Week after week I bring you news stories from largely traditional news sources – Pew, the Washington Post, the New York Times – but there’s a whole ‘nother world of news out there, a world that’s particularly close to my heart as a web geek: blogs.
This week, I thought I’d send a little link love out to some other blogs that consistently have interesting takes on what’s going on in the world. Another voice, another perspective, a new way of thinking about what “news” is. These blogs are some that I turn to again and again for fresh takes and good writing.
Anyone who spends any time in the blogosphere knows Daily Kos, whether you read it or not. If you do read it, you might not always agree with it, but there’s no denying that it generates interesting conversation. This week, they reported on an ACLU statement about ways that anti-terrorism laws are impacting American Muslims’ ability to give zakat, or charity (one of the Five Pillars of Islam), how they choose. In Good Faith, a blog on the Baltimore Sun site, reports on same.
Religion Dispatches is one of my all-time favorites. Not only is the writing great, but they always hit on fascinating topics that would never have occurred to me otherwise. Like one of this week’s posts: Sacred Texting: When Religious Writs Get Wired. Text-messaged scriptural passages? A virtual Western Wall in the super-popular game Second Life? Yeah, it’s in there. Another of their authors writes a thought-provoking piece on refusing medical treatment for children on religious grounds: When Medicine and Religion Conflict Around Children: The Case of Daniel Hauser.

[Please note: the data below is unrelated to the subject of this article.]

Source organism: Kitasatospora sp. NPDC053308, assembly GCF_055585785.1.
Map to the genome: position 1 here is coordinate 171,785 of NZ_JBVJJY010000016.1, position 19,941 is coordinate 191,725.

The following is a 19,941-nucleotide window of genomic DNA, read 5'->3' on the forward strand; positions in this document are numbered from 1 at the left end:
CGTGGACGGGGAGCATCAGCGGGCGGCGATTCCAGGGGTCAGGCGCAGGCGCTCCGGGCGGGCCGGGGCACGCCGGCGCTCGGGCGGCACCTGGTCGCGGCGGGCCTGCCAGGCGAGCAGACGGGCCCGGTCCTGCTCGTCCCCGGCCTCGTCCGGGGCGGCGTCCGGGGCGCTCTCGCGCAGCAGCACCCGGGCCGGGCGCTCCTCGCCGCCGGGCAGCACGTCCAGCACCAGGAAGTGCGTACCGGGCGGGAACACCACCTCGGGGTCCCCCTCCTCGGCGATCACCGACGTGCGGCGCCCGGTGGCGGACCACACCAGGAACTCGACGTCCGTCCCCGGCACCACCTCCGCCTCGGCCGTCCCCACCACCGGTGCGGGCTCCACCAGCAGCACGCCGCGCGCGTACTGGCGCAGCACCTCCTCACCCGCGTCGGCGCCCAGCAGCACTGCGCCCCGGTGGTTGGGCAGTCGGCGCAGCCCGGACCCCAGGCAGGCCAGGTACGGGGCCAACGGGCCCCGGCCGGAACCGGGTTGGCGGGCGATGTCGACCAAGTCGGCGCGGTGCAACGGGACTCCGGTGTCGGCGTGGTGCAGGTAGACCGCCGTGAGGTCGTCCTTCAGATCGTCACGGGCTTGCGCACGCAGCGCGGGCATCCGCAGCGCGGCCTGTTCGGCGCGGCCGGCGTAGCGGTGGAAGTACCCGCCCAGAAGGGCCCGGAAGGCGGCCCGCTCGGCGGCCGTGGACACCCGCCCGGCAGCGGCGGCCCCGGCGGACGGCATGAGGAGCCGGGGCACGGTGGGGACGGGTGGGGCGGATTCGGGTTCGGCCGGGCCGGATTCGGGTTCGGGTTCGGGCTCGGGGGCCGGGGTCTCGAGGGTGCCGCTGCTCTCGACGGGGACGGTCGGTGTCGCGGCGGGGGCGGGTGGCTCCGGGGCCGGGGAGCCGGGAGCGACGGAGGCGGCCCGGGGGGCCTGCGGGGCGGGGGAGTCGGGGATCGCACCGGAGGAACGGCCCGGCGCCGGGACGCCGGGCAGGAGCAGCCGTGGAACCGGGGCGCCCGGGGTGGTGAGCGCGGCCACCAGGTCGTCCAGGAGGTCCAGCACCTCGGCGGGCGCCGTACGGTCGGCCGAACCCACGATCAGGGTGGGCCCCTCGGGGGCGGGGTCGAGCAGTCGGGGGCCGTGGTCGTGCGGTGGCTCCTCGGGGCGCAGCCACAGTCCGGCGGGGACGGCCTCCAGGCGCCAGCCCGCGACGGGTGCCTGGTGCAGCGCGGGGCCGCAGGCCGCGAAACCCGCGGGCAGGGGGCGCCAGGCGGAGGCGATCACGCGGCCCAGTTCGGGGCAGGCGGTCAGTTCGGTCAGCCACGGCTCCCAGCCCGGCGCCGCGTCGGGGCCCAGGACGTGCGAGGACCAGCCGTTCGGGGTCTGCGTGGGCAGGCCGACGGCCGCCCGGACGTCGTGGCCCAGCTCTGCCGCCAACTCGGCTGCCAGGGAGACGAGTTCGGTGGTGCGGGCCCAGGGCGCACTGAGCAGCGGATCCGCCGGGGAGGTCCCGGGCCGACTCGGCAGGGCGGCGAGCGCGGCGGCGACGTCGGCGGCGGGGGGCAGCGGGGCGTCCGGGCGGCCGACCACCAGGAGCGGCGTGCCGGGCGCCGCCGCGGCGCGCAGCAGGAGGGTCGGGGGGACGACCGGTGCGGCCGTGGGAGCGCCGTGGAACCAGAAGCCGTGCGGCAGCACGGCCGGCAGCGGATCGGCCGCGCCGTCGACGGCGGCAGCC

Religious Clause is written by a law professor from the University of Toledo, and always has the nitty gritty on religiously discrimination and First Amendment cases. He posts this week on a Youngstown, Ohio city prosecutor suing for religious discrimination. The Langar Hall, a blog for all things Sikh, posts on another discrimination case – New York City MTA workers fighting against having to pin MTA insigia to their turbans.
Marc Gopin, one of our Religion and Conflict Resolution Program Advisory Council members, writes a frequently updated blog pulling from all over the realm of conflict resolution at MarcGopin.com. This week, among other things, he re-posts a message from Eliyahu McLean, a Jerusalem-based peace worker and friend of Tanenbaum.
If nothing else, I strongly suggest you pay a visit to Marc Gopin and Religion Dispatches, and look forward to more words from the blogosphere sprinkled into the “regular” news.